The difficulty for the second and third movies was how to keep that narrow band of inflection. For The Empire Strikes Back, [director] Irvin Kershner put down his own track for Darth Vader to give me an idea of where he wanted to go with it. He had a great, squeaky, cracky voice. And it worked unusually well - it’s even scarier, because you don’t expect it.

    As for the heavy breathing Vader did? That wasn't Jones's work. He stated:

    It was bionic breathing, not related to speech at all.

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    51 VOTES

    Heath Ledger Locked Himself In A Hotel Room For A Month And Kept A Detailed Diary In Order To Prepare For His Role As The Joker

    Heath Ledger Locked Himself In A Hotel Room For A Month And Kept A Detailed Diary In Order To Prepare For His Role As The Joker
    Photo: The Dark Knight / Warner Bros. Pictures

    Heath Ledger won a posthumous Academy Award for Best Supporting Actor for his mesmerizing, terrifying performance as the sociopathic villain the Joker in The Dark Knight. The film was still in post-production when the actor tragically passed.

    After Ledger's untimely demise, his sister tried to dispel rumors that playing the Joker in The Dark Knight had somehow negatively affected him, claiming, "He was having fun. He wasn’t depressed about the Joker." Which may very well be true. Still, in an interview with The New York Times, Ledger himself admitted playing the role had been "physically and mentally draining" and that on some nights, he had gotten as little as two hours of sleep.

    In a 2007 interview with Empire magazine, Ledger explained his intense preparation for the role:

    It’s a combination of reading all the comic books I could that were relevant to the script, and then just closing my eyes and meditating on it. I sat around in a hotel room in London for about a month, locked myself away, formed a little diary and experimented with voices - it was important to try to find a somewhat iconic voice and laugh. I ended up landing more in the realm of a psychopath - someone with very little to no conscience towards his acts. He’s just an absolute sociopath, a cold-blooded, mass-murdering clown.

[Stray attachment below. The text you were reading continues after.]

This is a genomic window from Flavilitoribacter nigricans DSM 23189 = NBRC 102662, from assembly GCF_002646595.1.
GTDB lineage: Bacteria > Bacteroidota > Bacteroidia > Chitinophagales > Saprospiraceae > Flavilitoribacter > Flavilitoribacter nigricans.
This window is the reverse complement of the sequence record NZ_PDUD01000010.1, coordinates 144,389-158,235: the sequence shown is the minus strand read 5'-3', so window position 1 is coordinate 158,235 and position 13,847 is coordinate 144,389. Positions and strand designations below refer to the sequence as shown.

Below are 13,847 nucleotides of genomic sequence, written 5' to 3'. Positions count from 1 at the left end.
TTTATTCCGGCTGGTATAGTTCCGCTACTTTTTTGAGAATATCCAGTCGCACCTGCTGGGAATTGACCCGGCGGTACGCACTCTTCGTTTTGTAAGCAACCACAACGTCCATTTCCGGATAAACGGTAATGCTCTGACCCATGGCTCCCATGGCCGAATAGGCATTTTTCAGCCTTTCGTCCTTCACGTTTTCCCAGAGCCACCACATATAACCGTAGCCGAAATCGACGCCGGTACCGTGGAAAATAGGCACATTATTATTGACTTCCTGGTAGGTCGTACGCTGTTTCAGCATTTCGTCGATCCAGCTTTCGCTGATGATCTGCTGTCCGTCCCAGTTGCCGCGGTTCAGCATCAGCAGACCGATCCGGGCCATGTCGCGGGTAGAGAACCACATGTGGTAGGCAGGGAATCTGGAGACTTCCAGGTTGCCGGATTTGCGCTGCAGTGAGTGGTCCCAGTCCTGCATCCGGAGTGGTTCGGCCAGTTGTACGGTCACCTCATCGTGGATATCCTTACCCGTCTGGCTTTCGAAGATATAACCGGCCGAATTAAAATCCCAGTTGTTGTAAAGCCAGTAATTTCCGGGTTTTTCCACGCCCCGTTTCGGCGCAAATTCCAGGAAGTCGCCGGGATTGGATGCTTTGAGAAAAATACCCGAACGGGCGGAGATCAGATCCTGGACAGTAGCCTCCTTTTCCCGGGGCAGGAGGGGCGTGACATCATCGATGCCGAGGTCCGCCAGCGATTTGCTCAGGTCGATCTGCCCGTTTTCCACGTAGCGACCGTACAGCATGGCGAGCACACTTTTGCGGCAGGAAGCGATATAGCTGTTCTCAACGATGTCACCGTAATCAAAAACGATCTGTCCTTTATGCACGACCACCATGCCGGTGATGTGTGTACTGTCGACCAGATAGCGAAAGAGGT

In the documentary Too Young to Die about the actor's life and tragic end, Ledger's father is shown going through the diary that Ledger had used to help him prepare to play the Joker. Among the images shown in the documentary is a picture of a hyena, all of the dialogue from the hospital room scene in which the Joker disguises himself in a nurse's uniform (Ledger's father revealed that Ledger's sister used to dress the actor up in a nurse's outfit when they were kids), and multiple photos of Alex DeLarge, the terrifying character portrayed by Malcolm McDowell in the 1971 film, A Clockwork Orange. Perhaps not coincidentally, Ledger's menacing expression in The Dark Knight is similar to McDowell's in A Clockwork Orange.

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    27 VOTES

    As Bellatrix, Helena Bonham Carter Wanted Kids To Be Scared Of Her But Also Wanted To Be Her Because She ‘Gets Away With Everything’

    As Bellatrix, Helena Bonham Carter Wanted Kids To Be Scared Of Her But Also Wanted To Be Her Because She ‘Gets Away With Everything’
    Photo: Harry Potter and the Order of the Phoenix / Warner Bros. Pictures

    Helena Bonham Carter described her Harry Potter character as a mixture of different things, but the most important thing was that she be attractive. As she told Movies Ireland:

    She can be scary, and definitely kids are scared of her. But also have a part of her that they kind of wouldn't mind being her, in the sense that she's really naughty. She gets away with everything, you know.

    The actress went on to describe Bellatrix as incredibly infantile but very liberated, and admitted that it was a lot of fun to portray her because she was so abandoned, which allowed her to just go through that as an actor. At the same time, it became tiring:

    It was like having a 2-year-old around all the time.

    In another interview, she described the character as being "really good therapy" because she got to scream a lot, be very physical, and was a totally unsubtle character. The actor didn't think she'd ever get another film role that allowed her to be those things.